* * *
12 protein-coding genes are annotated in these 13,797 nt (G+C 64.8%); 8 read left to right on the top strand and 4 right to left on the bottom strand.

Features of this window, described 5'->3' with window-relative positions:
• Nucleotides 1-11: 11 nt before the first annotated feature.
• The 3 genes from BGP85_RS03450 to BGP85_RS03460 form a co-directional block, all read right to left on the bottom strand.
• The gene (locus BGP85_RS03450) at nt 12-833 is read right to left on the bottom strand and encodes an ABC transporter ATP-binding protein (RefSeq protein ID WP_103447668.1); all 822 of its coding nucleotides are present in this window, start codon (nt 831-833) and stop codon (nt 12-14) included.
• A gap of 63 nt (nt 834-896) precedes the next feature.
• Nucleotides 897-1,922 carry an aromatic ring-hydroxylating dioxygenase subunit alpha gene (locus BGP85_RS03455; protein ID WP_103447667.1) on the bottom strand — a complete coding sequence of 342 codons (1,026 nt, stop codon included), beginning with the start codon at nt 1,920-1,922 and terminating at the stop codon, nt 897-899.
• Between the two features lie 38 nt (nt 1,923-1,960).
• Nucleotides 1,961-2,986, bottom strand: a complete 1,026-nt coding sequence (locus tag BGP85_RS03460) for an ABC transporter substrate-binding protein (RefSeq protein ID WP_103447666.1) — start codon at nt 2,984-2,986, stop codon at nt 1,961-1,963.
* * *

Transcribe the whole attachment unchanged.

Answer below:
12 protein-coding genes are annotated in these 13,797 nt (G+C 64.8%); 8 read left to right on the top strand and 4 right to left on the bottom strand.

Features of this window, described 5'->3' with window-relative positions:
• Nucleotides 1-11: 11 nt before the first annotated feature.
• The 3 genes from BGP85_RS03450 to BGP85_RS03460 form a co-directional block, all read right to left on the bottom strand.
• The gene (locus BGP85_RS03450) at nt 12-833 is read right to left on the bottom strand and encodes an ABC transporter ATP-binding protein (RefSeq protein ID WP_103447668.1); all 822 of its coding nucleotides are present in this window, start codon (nt 831-833) and stop codon (nt 12-14) included.
• A gap of 63 nt (nt 834-896) precedes the next feature.
• Nucleotides 897-1,922 carry an aromatic ring-hydroxylating dioxygenase subunit alpha gene (locus BGP85_RS03455; protein ID WP_103447667.1) on the bottom strand — a complete coding sequence of 342 codons (1,026 nt, stop codon included), beginning with the start codon at nt 1,920-1,922 and terminating at the stop codon, nt 897-899.
• Between the two features lie 38 nt (nt 1,923-1,960).
• Nucleotides 1,961-2,986, bottom strand: a complete 1,026-nt coding sequence (locus tag BGP85_RS03460) for an ABC transporter substrate-binding protein (RefSeq protein ID WP_103447666.1) — start codon at nt 2,984-2,986, stop codon at nt 1,961-1,963.